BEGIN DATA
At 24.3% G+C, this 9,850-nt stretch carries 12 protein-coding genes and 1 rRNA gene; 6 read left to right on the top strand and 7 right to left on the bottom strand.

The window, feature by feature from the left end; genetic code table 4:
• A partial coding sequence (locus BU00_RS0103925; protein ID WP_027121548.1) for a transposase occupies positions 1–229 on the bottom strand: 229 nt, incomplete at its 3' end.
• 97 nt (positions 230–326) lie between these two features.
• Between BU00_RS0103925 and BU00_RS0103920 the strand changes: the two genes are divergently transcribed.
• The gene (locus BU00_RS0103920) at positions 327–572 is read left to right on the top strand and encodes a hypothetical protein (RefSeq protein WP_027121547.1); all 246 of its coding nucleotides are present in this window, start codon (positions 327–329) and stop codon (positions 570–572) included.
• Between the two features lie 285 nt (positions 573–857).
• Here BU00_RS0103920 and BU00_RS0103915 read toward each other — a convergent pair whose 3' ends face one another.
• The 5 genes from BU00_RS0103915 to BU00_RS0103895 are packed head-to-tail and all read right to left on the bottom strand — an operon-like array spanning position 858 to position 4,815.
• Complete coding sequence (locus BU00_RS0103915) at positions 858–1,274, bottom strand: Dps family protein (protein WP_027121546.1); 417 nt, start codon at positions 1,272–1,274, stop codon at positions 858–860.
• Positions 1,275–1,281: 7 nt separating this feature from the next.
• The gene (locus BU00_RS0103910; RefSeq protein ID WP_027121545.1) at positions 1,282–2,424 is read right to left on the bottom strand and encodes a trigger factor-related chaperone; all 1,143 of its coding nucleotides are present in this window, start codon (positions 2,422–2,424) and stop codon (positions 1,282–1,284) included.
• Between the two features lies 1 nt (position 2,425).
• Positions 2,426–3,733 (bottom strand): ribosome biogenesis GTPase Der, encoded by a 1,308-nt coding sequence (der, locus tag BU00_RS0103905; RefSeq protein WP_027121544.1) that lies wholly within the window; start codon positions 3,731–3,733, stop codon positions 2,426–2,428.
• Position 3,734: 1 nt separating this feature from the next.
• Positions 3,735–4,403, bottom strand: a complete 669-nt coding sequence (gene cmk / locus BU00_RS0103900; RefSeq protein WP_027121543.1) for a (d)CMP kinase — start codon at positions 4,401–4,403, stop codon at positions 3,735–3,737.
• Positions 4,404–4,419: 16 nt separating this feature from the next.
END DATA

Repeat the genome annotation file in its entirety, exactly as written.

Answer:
At 24.3% G+C, this 9,850-nt stretch carries 12 protein-coding genes and 1 rRNA gene; 6 read left to right on the top strand and 7 right to left on the bottom strand.

The window, feature by feature from the left end; genetic code table 4:
• A partial coding sequence (locus BU00_RS0103925; protein ID WP_027121548.1) for a transposase occupies positions 1–229 on the bottom strand: 229 nt, incomplete at its 3' end.
• 97 nt (positions 230–326) lie between these two features.
• Between BU00_RS0103925 and BU00_RS0103920 the strand changes: the two genes are divergently transcribed.
• The gene (locus BU00_RS0103920) at positions 327–572 is read left to right on the top strand and encodes a hypothetical protein (RefSeq protein WP_027121547.1); all 246 of its coding nucleotides are present in this window, start codon (positions 327–329) and stop codon (positions 570–572) included.
• Between the two features lie 285 nt (positions 573–857).
• Here BU00_RS0103920 and BU00_RS0103915 read toward each other — a convergent pair whose 3' ends face one another.
• The 5 genes from BU00_RS0103915 to BU00_RS0103895 are packed head-to-tail and all read right to left on the bottom strand — an operon-like array spanning position 858 to position 4,815.
• Complete coding sequence (locus BU00_RS0103915) at positions 858–1,274, bottom strand: Dps family protein (protein WP_027121546.1); 417 nt, start codon at positions 1,272–1,274, stop codon at positions 858–860.
• Positions 1,275–1,281: 7 nt separating this feature from the next.
• The gene (locus BU00_RS0103910; RefSeq protein ID WP_027121545.1) at positions 1,282–2,424 is read right to left on the bottom strand and encodes a trigger factor-related chaperone; all 1,143 of its coding nucleotides are present in this window, start codon (positions 2,422–2,424) and stop codon (positions 1,282–1,284) included.
• Between the two features lies 1 nt (position 2,425).
• Positions 2,426–3,733 (bottom strand): ribosome biogenesis GTPase Der, encoded by a 1,308-nt coding sequence (der, locus tag BU00_RS0103905; RefSeq protein WP_027121544.1) that lies wholly within the window; start codon positions 3,731–3,733, stop codon positions 2,426–2,428.
• Position 3,734: 1 nt separating this feature from the next.
• Positions 3,735–4,403, bottom strand: a complete 669-nt coding sequence (gene cmk / locus BU00_RS0103900; RefSeq protein WP_027121543.1) for a (d)CMP kinase — start codon at positions 4,401–4,403, stop codon at positions 3,735–3,737.
• Positions 4,404–4,419: 16 nt separating this feature from the next.